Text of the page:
Response to article on China building a new city

I wonder where China thinks it will get the wood to build this new city. Or rather what south east Asian country will allow the Chinese to buy forest concessions and throw the original inhabitants off the land to end up in shanty towns or dead? As the forests of Asia (and everywhere else) disappear, this urge to build cities to spur growth will be come a less and less useful model. I know, we do not build wooden buildings in big cities. But today I walked by a typical urban downtown construction site, and while i do not believe a stick of wood has yet been incorporated into the actual building, there are vast quantities of wood being used on the site. You can not build cities without vast quantities of wood. Nor provide all the paper. And the loss of forests is making wood harder to come by, more expensive, and more valuable standing alive in the forest than cut down.

Ironically, according to the World Bank leaving the forest in the care of the original inhabitants instead of selling off concessions creates stronger local economies and generates more tax revenues for the various levels of government than do the concessions. And it is much less dangerous for the planet as intact forests are critical for moderating the climate., providing clean water, and maintaining biodiversity.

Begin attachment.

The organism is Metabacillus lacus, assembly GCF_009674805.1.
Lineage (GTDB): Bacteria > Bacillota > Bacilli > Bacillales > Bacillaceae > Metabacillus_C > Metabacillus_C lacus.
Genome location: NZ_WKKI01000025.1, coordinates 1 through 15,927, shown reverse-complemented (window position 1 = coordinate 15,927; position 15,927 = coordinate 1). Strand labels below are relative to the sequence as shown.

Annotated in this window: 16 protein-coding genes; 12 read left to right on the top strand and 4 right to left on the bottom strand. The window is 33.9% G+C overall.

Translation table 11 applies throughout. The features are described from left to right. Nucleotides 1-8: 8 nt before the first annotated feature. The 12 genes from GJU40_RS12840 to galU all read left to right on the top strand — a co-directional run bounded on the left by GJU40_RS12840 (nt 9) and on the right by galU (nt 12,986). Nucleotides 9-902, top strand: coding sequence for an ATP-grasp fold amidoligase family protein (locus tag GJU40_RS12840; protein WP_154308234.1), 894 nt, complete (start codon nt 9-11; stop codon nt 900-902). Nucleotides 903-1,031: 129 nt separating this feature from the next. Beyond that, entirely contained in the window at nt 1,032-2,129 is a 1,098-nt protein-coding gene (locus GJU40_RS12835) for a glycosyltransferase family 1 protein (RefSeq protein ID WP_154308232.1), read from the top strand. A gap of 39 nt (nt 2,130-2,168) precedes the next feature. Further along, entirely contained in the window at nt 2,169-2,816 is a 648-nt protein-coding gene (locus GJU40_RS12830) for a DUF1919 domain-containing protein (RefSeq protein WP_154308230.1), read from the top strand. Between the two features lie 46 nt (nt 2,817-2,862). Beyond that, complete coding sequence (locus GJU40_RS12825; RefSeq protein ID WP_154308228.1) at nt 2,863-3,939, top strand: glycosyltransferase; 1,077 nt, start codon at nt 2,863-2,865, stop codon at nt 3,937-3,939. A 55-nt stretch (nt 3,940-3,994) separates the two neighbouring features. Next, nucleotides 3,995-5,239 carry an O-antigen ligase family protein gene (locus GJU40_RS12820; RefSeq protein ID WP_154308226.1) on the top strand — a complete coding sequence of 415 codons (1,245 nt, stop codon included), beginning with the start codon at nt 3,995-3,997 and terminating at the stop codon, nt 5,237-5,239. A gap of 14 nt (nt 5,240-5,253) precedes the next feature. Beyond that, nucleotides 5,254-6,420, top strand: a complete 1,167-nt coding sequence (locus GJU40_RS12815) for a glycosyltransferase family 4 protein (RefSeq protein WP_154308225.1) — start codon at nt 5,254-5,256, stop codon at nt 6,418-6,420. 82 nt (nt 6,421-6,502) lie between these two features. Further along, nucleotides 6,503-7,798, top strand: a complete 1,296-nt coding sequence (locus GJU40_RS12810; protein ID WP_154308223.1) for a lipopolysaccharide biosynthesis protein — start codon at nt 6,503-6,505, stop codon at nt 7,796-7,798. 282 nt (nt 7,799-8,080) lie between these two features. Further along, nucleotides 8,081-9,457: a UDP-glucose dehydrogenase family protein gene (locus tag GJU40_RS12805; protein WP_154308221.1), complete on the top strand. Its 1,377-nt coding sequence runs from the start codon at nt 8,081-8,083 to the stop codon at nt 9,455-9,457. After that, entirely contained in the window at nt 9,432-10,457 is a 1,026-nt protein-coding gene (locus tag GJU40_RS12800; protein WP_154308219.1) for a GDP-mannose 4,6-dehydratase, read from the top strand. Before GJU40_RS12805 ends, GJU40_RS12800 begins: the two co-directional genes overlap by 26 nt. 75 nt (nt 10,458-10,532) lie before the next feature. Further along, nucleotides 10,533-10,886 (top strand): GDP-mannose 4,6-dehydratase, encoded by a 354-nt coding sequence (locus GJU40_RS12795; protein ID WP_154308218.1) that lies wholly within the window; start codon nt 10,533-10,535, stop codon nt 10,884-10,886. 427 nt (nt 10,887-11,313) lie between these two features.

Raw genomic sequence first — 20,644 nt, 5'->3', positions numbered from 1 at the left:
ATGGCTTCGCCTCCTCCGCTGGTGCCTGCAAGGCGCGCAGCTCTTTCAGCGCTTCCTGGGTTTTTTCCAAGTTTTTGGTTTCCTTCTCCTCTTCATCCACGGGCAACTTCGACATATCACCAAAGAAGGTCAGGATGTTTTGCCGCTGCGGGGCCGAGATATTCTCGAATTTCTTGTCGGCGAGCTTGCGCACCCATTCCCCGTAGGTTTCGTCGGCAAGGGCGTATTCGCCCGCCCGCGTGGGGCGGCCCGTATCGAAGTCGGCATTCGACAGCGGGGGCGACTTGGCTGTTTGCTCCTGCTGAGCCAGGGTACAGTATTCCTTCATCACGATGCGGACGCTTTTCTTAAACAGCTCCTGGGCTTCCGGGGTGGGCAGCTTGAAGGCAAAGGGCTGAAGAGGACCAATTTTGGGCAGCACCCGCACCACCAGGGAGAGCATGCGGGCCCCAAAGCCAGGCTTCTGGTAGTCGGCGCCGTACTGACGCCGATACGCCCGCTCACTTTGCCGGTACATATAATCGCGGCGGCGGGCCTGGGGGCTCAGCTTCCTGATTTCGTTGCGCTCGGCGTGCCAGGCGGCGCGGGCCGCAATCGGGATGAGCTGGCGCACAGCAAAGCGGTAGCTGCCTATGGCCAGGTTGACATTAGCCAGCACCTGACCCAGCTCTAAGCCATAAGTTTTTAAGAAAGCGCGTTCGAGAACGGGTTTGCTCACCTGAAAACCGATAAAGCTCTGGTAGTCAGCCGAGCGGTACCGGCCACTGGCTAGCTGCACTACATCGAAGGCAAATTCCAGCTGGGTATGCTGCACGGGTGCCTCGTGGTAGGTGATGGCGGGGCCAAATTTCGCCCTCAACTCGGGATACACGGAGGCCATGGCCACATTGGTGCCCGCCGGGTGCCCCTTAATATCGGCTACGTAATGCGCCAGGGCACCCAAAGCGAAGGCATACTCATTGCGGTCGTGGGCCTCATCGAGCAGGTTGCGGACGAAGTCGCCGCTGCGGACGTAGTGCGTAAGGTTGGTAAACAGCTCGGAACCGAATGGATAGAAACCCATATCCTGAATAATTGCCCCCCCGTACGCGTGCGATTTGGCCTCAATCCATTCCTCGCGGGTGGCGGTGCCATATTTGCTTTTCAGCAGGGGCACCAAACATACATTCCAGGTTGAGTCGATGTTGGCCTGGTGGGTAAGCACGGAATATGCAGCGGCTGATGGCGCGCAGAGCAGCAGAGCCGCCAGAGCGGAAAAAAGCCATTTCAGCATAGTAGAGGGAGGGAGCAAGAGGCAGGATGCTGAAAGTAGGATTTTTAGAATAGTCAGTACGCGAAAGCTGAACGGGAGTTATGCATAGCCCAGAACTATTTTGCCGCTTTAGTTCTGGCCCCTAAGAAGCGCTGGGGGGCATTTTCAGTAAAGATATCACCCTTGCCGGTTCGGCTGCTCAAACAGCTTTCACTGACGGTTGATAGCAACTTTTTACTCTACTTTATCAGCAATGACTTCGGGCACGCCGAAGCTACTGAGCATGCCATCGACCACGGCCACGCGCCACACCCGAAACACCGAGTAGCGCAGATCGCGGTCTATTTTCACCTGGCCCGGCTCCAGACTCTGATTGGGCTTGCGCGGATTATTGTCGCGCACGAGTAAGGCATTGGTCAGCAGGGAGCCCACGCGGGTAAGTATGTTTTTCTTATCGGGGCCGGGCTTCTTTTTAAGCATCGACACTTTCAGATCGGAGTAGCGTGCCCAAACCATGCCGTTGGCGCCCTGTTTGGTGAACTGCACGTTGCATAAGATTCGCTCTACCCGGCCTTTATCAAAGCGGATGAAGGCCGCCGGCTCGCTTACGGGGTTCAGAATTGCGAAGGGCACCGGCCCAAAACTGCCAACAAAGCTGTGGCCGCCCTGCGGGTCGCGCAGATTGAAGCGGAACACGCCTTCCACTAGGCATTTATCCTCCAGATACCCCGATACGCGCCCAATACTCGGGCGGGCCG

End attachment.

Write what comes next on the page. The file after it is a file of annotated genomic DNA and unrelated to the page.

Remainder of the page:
China, and every other place on the planet with rural migrants expanding the cities, is going to build cities as long as it thinks it can, but the slowdown in growth in China is already suggesting it is bumping up against ecological limits, and not only that they can not breathe the air. And this time it is not only in the neighborhood, it is global. The loss of forests is telling us we need a new approach to economic development.

One thought on “Response to article on China building a new city

  1. because my sister-in-law s from China I usually read about modern China, but I’m not sure what new city this is referencing.
    However, underyling the need for new cities, regardless of resources, is population growth. China at 1.38 billion people is said (by Wikileaks) to be growing at 0.47%/year, relatively low, but since .47% of 1.38 billion is almost 6.5 million more people a year. They have to be housed and since cities take up less space per person that rural areas do, and many Chinese metro areas are overwhelmingly large, I can see why they might want to build new cities. What materials to build them with is another question, what do you recommend?
    Like just about all environmental problems, this one (deforestation) won’t be solved unless we find a way to limit the relentless human population growth.

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